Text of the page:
The PA, which was supposed to be a temporary body and be dissolved in May 1999 after concluding the talks and reaching an agreement, became permanent, and the area where the Palestinian state was supposed to be created became fragmented by Jewish settlements, making the goal of achieving a two-state solution almost impossible.

Situation on the Ground Conducive to Apartheid

The situation on the ground now doesn’t allow for the creation of a Palestinian state, and its continuity is conducive to the creation of an apartheid regime of two communities with a dual legal system, one enjoying all the privileges of being citizens of the Jewish state and the other deprived of its basic human rights, subjected to systematic discrimination, becoming an easy target for attacks on people and on their lands and properties by Jewish settlers who are backed and protected by the Israeli occupation army whose ranks include soldiers and officers who are themselves settlers.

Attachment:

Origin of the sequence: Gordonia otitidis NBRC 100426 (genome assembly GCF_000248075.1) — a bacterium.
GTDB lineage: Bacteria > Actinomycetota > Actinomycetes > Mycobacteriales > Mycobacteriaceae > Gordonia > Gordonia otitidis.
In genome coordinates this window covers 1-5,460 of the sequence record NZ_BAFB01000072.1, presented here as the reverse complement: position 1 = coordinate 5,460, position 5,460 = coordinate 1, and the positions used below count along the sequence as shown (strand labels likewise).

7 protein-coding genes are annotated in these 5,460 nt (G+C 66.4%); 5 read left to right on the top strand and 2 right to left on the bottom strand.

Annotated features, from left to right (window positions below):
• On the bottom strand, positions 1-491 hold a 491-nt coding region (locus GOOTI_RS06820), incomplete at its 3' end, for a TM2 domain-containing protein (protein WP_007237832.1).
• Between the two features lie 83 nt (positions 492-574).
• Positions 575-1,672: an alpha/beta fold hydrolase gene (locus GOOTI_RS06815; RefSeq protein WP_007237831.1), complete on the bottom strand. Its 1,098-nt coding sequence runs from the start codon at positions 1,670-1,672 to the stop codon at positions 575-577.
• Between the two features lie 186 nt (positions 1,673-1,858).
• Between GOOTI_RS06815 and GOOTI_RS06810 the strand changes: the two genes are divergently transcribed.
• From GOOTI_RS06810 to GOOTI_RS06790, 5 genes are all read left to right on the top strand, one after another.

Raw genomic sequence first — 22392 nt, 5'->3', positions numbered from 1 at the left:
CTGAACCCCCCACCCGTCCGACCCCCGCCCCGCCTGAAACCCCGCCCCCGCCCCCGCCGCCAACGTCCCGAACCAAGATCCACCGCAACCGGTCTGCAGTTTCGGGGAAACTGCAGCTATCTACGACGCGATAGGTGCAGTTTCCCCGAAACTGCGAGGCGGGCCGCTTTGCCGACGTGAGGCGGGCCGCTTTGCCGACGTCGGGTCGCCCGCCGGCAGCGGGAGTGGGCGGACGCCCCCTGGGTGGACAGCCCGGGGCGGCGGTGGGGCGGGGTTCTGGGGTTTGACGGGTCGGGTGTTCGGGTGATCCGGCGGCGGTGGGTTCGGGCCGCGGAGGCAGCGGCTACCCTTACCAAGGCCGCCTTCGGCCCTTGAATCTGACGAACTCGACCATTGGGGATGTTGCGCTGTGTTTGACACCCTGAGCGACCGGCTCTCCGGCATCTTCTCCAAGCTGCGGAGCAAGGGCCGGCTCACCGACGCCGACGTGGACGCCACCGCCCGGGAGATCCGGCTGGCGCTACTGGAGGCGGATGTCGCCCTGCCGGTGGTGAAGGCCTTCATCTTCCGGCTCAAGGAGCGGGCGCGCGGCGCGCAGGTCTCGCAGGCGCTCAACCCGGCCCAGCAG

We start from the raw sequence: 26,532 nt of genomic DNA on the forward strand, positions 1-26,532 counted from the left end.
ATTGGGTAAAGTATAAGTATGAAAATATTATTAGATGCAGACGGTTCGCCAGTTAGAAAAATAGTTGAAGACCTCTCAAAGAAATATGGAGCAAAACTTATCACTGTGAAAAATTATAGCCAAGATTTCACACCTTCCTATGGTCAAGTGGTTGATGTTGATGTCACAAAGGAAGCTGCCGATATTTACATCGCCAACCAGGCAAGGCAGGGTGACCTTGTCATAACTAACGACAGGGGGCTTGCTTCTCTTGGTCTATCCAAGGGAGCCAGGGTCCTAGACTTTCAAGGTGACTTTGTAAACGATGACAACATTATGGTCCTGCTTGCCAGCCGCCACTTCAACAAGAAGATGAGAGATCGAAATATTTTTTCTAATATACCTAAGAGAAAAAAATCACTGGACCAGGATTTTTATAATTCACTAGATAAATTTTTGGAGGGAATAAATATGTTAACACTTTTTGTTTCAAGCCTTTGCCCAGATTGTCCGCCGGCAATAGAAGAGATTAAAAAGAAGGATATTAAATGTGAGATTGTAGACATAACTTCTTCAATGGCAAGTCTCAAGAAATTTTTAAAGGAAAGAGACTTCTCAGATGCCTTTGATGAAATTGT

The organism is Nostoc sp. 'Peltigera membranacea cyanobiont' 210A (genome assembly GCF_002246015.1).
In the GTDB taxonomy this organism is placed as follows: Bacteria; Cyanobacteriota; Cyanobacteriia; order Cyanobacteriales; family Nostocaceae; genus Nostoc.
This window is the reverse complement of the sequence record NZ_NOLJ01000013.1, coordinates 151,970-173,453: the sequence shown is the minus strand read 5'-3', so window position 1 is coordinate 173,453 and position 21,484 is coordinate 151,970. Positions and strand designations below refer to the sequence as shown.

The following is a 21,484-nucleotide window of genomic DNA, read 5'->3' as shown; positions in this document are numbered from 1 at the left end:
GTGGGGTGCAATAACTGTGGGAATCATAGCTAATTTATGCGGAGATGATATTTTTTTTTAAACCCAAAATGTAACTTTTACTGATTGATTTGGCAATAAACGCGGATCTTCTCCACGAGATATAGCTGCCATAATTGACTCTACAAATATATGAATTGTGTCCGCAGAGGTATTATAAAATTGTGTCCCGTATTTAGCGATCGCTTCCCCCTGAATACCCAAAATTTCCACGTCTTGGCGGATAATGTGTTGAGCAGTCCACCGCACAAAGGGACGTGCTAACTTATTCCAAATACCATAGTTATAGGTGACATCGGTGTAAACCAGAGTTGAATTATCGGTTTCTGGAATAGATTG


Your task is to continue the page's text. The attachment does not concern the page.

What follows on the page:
Optimistic or unrealistic people are still talking about the two-state formula. And I say “formula” rather than option because it is not an option. The two-state formula is not realistic or possible because of the Jewish settlements spread over the occupied territories like mushrooms.

The two-state formula can be realistic in only two cases: